“Managing time, managing people, and managing your priorities are essential skills,” Zanto said. The panelists further expanded upon this idea that being a faculty member, or even a lead researcher in industry, involves some form of efficient management strategy. It may be hard to realize this fact during our trainee days because we feel so overloaded at any given moment, but many trainees will one day be in a position where they are managing their own lab or research team. Therefore, it is critical that we learn ways to effectively manage groups of people working under us, whether those be undergraduate students in a lab or even training new graduate students.
Make a Choice – Academia or Industry?
As more Ph.D.s are produced than the demand for such positions across universities, scientists are increasingly faced with a dilemma between continuing in academia or pursuing industry positions. The panelists ediscussed how the decision between academia and industry is largely personal. Our own personal goals and passions, they said, should dictate which direction we chose to pursue in our careers.
“In the end, I love science and the creative flexibility to study what is interesting personally to you and share it with the world,” Zanto said, highlighting one of the many reasons he chose to remain in academia, despite various industry opportunities presented to him in Silicon Valley.
“What kept me in academia is the students and knowing that if I teach 100 students about neuroscience, and only two of them go on to become neuroscientists, [then] I feel like I am making a large contribution to the field,” Ross said.
But sometimes, our career path may be altered outside of our own control. “I decided to leave academia [and] to work for the Department of Defense because, after 72 applications for positions, I received 0 offers,” Blacker explained. Indeed, Zanto said, adaptability is important: “Change with the times, if industry becomes more commonplace, then so be it.”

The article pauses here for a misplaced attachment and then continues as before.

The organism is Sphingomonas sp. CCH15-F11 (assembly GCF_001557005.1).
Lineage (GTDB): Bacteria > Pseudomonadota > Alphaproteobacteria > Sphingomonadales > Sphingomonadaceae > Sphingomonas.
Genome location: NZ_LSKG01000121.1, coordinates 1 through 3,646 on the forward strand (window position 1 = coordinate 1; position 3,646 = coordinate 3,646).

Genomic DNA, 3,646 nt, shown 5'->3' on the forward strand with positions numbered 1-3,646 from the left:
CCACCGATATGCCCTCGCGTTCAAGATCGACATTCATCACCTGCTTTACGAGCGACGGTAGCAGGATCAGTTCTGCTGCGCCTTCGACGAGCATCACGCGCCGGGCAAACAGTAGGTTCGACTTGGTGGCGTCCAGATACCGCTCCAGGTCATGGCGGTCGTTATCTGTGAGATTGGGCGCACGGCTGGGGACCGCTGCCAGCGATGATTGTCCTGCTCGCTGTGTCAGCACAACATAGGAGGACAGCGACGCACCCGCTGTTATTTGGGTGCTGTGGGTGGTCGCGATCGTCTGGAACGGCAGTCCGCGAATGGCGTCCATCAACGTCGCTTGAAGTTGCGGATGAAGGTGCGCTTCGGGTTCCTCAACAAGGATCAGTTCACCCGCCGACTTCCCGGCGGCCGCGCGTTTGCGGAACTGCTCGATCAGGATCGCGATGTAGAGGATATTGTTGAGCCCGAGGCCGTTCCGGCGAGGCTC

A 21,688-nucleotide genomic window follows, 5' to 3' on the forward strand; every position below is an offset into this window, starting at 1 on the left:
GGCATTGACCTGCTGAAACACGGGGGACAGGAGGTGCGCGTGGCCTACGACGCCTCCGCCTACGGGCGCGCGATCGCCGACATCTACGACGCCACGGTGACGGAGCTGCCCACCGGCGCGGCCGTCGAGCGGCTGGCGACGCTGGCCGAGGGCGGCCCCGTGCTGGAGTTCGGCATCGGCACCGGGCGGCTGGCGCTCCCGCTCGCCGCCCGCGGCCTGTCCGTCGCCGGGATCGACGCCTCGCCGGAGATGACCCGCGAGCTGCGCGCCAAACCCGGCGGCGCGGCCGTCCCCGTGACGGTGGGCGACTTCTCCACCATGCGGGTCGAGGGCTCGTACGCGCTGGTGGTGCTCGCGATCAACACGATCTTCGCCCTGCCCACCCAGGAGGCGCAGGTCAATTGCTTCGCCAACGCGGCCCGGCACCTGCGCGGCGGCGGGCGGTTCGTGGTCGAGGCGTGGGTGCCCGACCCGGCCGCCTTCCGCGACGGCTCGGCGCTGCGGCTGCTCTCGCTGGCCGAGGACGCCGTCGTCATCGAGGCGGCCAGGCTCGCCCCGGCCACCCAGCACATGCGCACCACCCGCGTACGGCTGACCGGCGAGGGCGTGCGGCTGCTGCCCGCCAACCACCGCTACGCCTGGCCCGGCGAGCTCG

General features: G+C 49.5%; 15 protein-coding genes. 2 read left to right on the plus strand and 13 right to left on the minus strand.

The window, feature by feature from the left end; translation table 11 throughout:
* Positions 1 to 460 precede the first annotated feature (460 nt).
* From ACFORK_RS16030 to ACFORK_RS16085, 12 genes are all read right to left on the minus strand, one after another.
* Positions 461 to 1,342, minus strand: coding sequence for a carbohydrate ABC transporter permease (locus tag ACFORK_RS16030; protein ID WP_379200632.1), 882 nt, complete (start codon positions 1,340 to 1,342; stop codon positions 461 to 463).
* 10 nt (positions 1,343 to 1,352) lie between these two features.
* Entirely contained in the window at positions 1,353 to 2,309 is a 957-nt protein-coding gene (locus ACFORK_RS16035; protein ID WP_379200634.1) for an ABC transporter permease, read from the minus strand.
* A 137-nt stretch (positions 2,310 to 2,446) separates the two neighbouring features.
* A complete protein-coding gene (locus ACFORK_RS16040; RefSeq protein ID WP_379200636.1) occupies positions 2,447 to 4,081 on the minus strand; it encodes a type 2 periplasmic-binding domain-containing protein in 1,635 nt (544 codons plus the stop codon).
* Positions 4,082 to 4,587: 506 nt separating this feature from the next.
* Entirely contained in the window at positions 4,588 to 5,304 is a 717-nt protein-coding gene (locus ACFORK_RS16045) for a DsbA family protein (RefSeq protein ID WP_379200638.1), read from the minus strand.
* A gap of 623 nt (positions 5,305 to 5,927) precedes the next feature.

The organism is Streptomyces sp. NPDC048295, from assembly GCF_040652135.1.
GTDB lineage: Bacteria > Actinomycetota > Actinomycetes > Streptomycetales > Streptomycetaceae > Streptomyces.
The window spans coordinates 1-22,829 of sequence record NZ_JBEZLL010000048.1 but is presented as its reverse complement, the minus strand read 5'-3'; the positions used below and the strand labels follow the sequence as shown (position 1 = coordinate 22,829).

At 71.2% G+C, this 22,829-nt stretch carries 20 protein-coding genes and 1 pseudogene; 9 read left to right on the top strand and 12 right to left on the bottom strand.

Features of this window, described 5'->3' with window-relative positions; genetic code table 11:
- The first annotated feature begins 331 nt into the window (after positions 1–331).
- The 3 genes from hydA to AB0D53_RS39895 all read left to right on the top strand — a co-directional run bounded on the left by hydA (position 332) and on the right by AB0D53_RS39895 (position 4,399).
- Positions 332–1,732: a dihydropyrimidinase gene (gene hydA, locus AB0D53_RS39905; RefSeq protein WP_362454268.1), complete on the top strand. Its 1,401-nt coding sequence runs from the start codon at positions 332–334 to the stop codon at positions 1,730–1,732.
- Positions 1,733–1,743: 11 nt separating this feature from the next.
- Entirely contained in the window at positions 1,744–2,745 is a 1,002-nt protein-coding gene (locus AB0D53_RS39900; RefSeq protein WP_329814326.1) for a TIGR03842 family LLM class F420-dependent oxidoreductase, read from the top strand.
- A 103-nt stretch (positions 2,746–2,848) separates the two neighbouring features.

“Make sure to reach out to experts that can help you find out how to take these alternate paths,” Aly said. Janes agreed, adding that all faculty across academia must become realistic with the ever changing field and provide students with the opportunity to expand into non-traditional academic career trajectories.
I left the panel thinking: The future is unknown, and we will face many difficult challenges on the road ahead of us. But as scientists, we’re already familiar with the unknown. We have a knack for adapting to the unknown and for continually pushing forward. This ability to adapt and continue to persevere through such challenges will ultimately ensure that we end up where we need to be in a successful career, be it academia or industry. As a close friend once said to me, “you are your team’s best player.” We must remember to take care of ourselves and have the confidence that we can succeed, no matter the odds. As trainees, we must continue to persevere.
Richard T. Ward is a Ph.D. student studying affective neuroscience in Dr. Christine Larson’s lab at the University of Wisconsin – Milwaukee.